Title: Highly Illogical Behaviour
Author: John Corey Whaley
Publisher: Faber & Faber
UK Release Date: 26rd May 2016
Genres: Young Adult, Contemporary, Mental Health
Source: Charity shop
Sixteen year old Solomon has agoraphobia. He hasn’t left his house in three years, which is fine by him. At home, he is the master of his own kingdom-even if his kingdom doesn’t extend outside of the house.
Ambitious Lisa desperately wants to go to a top tier psychiatry program. She’ll do anything to get in.
When Lisa finds out about Solomon’s solitary existence, she comes up with a plan sure to net her a scholarship: befriend Solomon. Treat his condition. And write a paper on her findings. To earn Solomon’s trust, Lisa begins letting him into her life, introducing him to her boyfriend Clark, and telling him her secrets. Soon, Solomon begins to open up and expand his universe. But all three teens have grown uncomfortably close, and when their facades fall down, their friendships threaten to collapse as well.
Highly Illogical Behaviour is a book that I’d been meaning to read for a long time – I mentioned it in my first ever book haul on my blog over the summer, but only got round to reading it in October, and am only reviewing it in December! I am so glad I did find the time to read it though, as I really enjoyed it.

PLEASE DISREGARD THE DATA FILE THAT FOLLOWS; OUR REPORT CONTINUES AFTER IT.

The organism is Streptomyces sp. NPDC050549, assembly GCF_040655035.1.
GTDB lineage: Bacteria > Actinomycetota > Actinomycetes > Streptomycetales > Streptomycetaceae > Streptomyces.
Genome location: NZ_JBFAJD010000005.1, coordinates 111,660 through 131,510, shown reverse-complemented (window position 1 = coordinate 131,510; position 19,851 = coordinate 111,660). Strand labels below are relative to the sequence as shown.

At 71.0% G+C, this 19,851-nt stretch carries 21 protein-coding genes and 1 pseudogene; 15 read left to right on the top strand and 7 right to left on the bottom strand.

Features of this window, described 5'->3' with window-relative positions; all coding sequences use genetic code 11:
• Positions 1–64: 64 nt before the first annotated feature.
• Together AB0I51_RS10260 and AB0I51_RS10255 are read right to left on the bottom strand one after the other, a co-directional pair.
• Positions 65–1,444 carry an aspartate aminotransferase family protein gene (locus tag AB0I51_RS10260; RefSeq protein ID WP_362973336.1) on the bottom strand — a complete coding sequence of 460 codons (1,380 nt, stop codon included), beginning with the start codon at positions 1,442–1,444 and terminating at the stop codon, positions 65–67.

The real highlight of Highly Illogical Behaviour for me was definitely the character development, and one of my favourite parts of the book was watching the relationships between the characters progress. At the beginning, Lisa was a girl motivated by one thing – a scholarship out of her town – and Solomon hadn’t left his house for years, and felt very much alone. Watching them progress, and become more in-depth characters for it, made the book for me. When I first picked up the book, I was a little worried that it would portray mental health is something that can be easily ‘fixed’, as this is Lisa’s intention, but this really wasn’t the case, as shown perfectly by the end of the book.
The book was also very easy to get into – when I read it a few weeks ago, I hadn’t really finished any books for a while, as I was finding it tricky to really feel gripped by anything, and so it was difficult to persevere with any one book. However, Highly Illogical Behaviour just pulled me in and really engaged me. It’s also a perfect length if you’re feeling quite pressed for time but still want to read, as it is 246 pages long. Also, even though it was relatively shorter than some other books I’ve read, this by no means detracted from the book itself, something I’m sure you can see from the praise for the characters above.
I briefly mentioned above that I loved seeing the relationships between the characters develop. Across the book, I thought the portrayal of the relationships between Lisa and Solomon and Clark very interesting. The introduction of sexuality as a theme towards the end was something I really wasn’t anticipating, as there is no hint that this is going to be explored, but I thought it was a great addition, as not only did the book deal with the subject of mental health, but another important topic as well.
Overall, I would recommend Highly Illogical Behaviour to those who enjoy books with interesting character, important themes, and strong friendships and relationships between the characters.